Service Tips

From the Atwood Service Team - For Our Valued Customers

Engine will not start, starting motor not cranking or cranking very slow:  Check - 1. Is the battery voltage 12 volts or higher. 2. Are battery lugs tight and clean. 3. Is the control lever in neutral.

Engine cranks fine but will not start:  Check - 1. Is the lanyard stop clip in place. 2. Is fuel connected on the engine. 3. Is there fuel in the tank. 

Engine suddenly stops running:  Check the fuel tank vent to make sure it aspirates properly.

Extending the life of your battery:  To eliminate an unexpected drain on your battery, disconnect one of the cables from the top of your battery before you leave the dock.  Batteries will self discharge faster in high temperatures.  During hot, summer months, monitor the voltage more frequently (approximately every 2-4 weeks).  Suggestion - every 2 weeks or at least once a month take your battery home and place it on trickle charge.  Next, avoid locations where freezing temperatures are expected.  Batteries can freeze.  If unavoidable and they are sitting outside during cold winter months, it is critical that they are kept fully charged.  Suggestion - take the battery home for the winter and place it on trickle charge once every month.  The life of a battery is difficult to predict but taking the time to keep it charged will save you down time and money. 

Two stroke break in schedule - 10 hours in length. 
For the first 10 minutes:  Run engine at lowest possible speed, a fast idle in gear is best. 
For the next 50 minutes:  Do not exceed half throttle or 3000 rpm.  Vary engine speed occasionally. 
For the 2nd hour:  Accelerate onto plane then reduce to 3/4 throttle and vary engine speed occasionally. 
For the 3rd through 10th hour:  Avoid operating at full throttle for more than 5 minutes at a time.  Let the engine cool between full throttle runs.  Vary engine speed occasionally. 
After the first 10 hours:  Operate engine normally. 

Four stroke break in schedule - 10 hours in length. 
For the 1st hour:  Run @ 2,000 rpm or no more than half throttle. 
For the 2nd hour:  Increase speed to put boat on plane but avoid full throttle, then back off throttle while keeping boat at a planing speed. 
For the next 8 hours of operation:  Avoid continuous full throttle for more than 5 minutes at a time.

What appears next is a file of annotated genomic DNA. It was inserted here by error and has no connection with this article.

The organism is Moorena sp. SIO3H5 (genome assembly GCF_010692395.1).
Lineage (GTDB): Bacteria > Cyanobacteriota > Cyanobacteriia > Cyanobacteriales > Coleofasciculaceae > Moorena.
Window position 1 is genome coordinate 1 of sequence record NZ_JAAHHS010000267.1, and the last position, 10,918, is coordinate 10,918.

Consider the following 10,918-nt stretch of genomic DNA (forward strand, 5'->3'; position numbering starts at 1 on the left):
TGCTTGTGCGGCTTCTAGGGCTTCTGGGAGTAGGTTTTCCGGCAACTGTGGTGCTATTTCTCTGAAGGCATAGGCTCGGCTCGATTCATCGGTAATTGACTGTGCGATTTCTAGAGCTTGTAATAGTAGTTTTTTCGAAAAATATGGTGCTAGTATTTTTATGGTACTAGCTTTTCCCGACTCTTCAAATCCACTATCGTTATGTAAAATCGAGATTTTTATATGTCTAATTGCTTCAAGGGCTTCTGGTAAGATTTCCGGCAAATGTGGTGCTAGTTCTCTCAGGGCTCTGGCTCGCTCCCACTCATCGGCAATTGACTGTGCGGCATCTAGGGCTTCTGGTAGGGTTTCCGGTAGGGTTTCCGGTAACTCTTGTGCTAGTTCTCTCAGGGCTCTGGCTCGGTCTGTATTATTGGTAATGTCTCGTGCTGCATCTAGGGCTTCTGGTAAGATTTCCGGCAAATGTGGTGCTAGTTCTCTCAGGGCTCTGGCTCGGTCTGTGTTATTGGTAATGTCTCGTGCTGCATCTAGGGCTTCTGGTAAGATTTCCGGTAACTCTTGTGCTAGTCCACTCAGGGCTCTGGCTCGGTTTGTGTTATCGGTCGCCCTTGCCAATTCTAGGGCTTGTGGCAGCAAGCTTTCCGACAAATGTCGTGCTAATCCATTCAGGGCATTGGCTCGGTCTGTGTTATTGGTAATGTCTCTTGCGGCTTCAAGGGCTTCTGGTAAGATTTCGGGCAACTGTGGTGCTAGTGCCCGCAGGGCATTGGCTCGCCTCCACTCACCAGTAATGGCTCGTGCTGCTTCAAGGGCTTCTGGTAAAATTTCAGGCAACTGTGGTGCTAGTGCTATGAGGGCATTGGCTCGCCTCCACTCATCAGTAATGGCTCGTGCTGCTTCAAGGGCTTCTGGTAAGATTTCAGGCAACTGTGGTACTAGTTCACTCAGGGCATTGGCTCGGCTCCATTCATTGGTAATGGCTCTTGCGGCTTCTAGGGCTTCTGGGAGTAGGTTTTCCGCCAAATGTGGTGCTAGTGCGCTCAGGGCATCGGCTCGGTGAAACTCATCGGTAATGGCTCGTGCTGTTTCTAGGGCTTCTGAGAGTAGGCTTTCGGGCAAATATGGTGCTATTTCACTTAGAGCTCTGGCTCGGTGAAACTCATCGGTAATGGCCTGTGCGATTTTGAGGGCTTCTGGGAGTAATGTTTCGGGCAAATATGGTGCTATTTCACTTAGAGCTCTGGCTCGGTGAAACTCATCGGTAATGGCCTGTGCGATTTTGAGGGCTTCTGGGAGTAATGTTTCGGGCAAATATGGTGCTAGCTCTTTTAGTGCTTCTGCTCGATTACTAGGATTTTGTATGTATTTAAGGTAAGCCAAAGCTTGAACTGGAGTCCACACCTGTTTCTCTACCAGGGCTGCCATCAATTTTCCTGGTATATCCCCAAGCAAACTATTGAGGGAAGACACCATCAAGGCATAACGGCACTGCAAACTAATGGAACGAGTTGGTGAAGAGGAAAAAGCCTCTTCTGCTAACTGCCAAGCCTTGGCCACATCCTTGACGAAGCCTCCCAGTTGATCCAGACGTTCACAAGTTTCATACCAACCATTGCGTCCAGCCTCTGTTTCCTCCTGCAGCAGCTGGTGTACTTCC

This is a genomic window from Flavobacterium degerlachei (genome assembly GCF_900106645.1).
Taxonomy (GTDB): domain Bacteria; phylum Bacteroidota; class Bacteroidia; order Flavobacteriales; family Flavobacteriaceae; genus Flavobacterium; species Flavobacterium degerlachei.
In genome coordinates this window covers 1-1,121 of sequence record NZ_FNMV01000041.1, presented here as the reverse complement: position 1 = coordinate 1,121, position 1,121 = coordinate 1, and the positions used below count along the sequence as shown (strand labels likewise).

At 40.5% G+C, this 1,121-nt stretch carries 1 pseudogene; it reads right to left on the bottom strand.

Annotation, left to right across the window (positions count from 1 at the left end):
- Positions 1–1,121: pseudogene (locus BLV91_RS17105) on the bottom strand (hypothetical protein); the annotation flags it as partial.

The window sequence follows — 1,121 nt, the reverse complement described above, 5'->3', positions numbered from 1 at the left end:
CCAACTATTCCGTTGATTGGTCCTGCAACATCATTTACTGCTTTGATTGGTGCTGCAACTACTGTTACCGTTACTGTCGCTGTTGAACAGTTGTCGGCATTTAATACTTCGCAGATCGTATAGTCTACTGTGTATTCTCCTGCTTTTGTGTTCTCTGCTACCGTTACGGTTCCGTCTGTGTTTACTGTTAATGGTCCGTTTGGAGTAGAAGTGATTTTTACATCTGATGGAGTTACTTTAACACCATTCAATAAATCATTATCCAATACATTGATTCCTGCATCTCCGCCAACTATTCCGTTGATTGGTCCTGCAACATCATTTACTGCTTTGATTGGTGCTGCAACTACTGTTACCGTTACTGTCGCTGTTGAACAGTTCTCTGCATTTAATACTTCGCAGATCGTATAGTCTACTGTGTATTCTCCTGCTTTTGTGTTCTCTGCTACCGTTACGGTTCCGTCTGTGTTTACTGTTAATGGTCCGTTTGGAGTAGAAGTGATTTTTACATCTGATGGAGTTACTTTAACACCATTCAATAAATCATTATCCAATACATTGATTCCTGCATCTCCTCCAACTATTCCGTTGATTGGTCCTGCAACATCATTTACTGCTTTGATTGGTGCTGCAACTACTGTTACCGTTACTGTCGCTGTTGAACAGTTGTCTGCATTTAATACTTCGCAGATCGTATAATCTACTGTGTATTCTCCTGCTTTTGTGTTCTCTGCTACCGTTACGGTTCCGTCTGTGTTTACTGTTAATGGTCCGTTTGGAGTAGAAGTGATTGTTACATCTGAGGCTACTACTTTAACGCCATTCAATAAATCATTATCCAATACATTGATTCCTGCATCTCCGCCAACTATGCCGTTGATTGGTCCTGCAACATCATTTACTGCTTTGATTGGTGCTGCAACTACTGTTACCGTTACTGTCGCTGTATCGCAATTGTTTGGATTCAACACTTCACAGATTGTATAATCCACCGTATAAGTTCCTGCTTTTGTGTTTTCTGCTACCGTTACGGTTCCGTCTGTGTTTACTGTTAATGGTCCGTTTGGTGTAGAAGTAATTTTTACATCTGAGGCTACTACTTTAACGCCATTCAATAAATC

After the first 10 hours:  Operate engine normally.

Basics for winterizing your outboard engine:
1. Flush the engine - Use clean water and let all the water drain from the engine. Next wash the engine with soap and water and rinse thoroughly.
2. Disconnect the fuel hose - Run the engine until it stops and then spray fogging oil in the cylinders to lubricate the cylinder walls and pistons.
3. Change gearcase lube - Apply water-resistant grease to the propeller shaft and threads and lightly lubricate the exterior of the engine. 

***Fall Tune-up Special*** At this time each year we offer a popular discount for outboard engine tune-ups.  Tune-ups for engines of 2 to 60 horsepower are normally $249.00 and now available for $189.00 not including shop supplies and tax. This critical service should be completed every three or four years "if water pump housing parts are needed, we will notify you of potential additional fees." This offer is only available for repair orders placed prior to December 1st 2008.  Actual work will be completed after the first of the new year.  Call 330-364-4703 and place your order.

Ethanol "E-10" Fuel:
As of June 2008, Atwood Lake Boats began utilizing and distributing this new fuel.  Although Ethanol blended gasoline benefits the enviroment it may "without precautions" cause problems for boat engines.  This new fuel without proper stabilization has an estimated shelf life (before degradation begins) of 30 days.  Heat, humidity and longer periods of non-use are usually not a problem in our vehicles but could pose a problem for those who infrequently use their boats. 
A. Ethanol is a strong cleaner "solvent."
B. Ethanol has a strong attraction to water.
C. Ethanol fuel does have a usable life span that is less than normal when considering off season boat storage.
E10's solvent properties will break down varnish deposits and surface corrosion from any service it contacts in existing fuel systems.  It may also dissolve plastic resins used to make some fiberglass fuel tanks.  The varnish, corrosion and resins can quickly exceed the filtering capacity of fuel system filters untimately reducing engine performance and potentially causing engine damage.
Vehicles "cars & trucks" have a closed fuel system but boats have open "vented" systems which increases the possibility of water contamination from humidity and other sources.  Ethanol's attraction to water can lead to a reduction of the gasoline's octane level "phase separation" which can not be reversed.  Once the fuel is bad, it can not be used and should be discarded.  Adding stabilizer, dry gas or fuel additives will not improve E10 fuel that is already old or bad. 
If you can not burn a full tank of fuel within 30 plus days, you must add fuel stablizer each time you purchase fresh fuel.  This will retard the aging of the E10 fuel.
Last, although not always practical, it is recommended that when it comes to fuel storage, best case scenario - the tank should be completely empty or have the tank 7/8 full, stabilized and placed in a cool, dry location.